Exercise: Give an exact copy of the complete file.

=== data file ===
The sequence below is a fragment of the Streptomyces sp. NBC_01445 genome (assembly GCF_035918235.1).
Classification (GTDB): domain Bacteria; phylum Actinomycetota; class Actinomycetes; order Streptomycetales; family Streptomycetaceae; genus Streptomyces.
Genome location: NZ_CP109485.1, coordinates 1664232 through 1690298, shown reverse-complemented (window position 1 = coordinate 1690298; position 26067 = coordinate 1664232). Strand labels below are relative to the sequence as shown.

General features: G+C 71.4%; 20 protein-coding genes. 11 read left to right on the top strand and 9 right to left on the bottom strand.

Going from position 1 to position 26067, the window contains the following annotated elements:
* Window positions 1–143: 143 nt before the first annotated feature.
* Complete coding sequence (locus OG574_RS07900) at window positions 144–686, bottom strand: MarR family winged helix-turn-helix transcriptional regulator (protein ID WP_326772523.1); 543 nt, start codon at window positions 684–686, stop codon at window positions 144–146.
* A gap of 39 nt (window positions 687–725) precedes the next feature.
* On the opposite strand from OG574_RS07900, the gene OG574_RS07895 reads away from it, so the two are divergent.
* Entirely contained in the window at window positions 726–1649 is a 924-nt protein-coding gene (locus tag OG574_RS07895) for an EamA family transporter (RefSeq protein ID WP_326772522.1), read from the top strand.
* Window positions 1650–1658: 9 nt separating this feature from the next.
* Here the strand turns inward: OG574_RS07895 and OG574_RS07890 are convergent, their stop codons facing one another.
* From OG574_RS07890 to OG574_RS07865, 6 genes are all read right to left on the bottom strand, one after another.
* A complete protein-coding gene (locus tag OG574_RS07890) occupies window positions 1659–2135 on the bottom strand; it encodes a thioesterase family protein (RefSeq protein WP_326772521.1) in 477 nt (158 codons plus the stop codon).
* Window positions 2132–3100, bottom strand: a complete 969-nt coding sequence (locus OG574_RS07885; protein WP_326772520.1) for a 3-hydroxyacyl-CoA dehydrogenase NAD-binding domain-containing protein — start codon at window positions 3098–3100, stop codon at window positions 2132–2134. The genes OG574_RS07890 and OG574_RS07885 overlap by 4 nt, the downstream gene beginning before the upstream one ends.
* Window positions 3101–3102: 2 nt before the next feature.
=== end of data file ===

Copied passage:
The sequence below is a fragment of the Streptomyces sp. NBC_01445 genome (assembly GCF_035918235.1).
Classification (GTDB): domain Bacteria; phylum Actinomycetota; class Actinomycetes; order Streptomycetales; family Streptomycetaceae; genus Streptomyces.
Genome location: NZ_CP109485.1, coordinates 1664232 through 1690298, shown reverse-complemented (window position 1 = coordinate 1690298; position 26067 = coordinate 1664232). Strand labels below are relative to the sequence as shown.

General features: G+C 71.4%; 20 protein-coding genes. 11 read left to right on the top strand and 9 right to left on the bottom strand.

Going from position 1 to position 26067, the window contains the following annotated elements:
* Window positions 1–143: 143 nt before the first annotated feature.
* Complete coding sequence (locus OG574_RS07900) at window positions 144–686, bottom strand: MarR family winged helix-turn-helix transcriptional regulator (protein ID WP_326772523.1); 543 nt, start codon at window positions 684–686, stop codon at window positions 144–146.
* A gap of 39 nt (window positions 687–725) precedes the next feature.
* On the opposite strand from OG574_RS07900, the gene OG574_RS07895 reads away from it, so the two are divergent.
* Entirely contained in the window at window positions 726–1649 is a 924-nt protein-coding gene (locus tag OG574_RS07895) for an EamA family transporter (RefSeq protein ID WP_326772522.1), read from the top strand.
* Window positions 1650–1658: 9 nt separating this feature from the next.
* Here the strand turns inward: OG574_RS07895 and OG574_RS07890 are convergent, their stop codons facing one another.
* From OG574_RS07890 to OG574_RS07865, 6 genes are all read right to left on the bottom strand, one after another.
* A complete protein-coding gene (locus tag OG574_RS07890) occupies window positions 1659–2135 on the bottom strand; it encodes a thioesterase family protein (RefSeq protein WP_326772521.1) in 477 nt (158 codons plus the stop codon).
* Window positions 2132–3100, bottom strand: a complete 969-nt coding sequence (locus OG574_RS07885; protein WP_326772520.1) for a 3-hydroxyacyl-CoA dehydrogenase NAD-binding domain-containing protein — start codon at window positions 3098–3100, stop codon at window positions 2132–2134. The genes OG574_RS07890 and OG574_RS07885 overlap by 4 nt, the downstream gene beginning before the upstream one ends.
* Window positions 3101–3102: 2 nt before the next feature.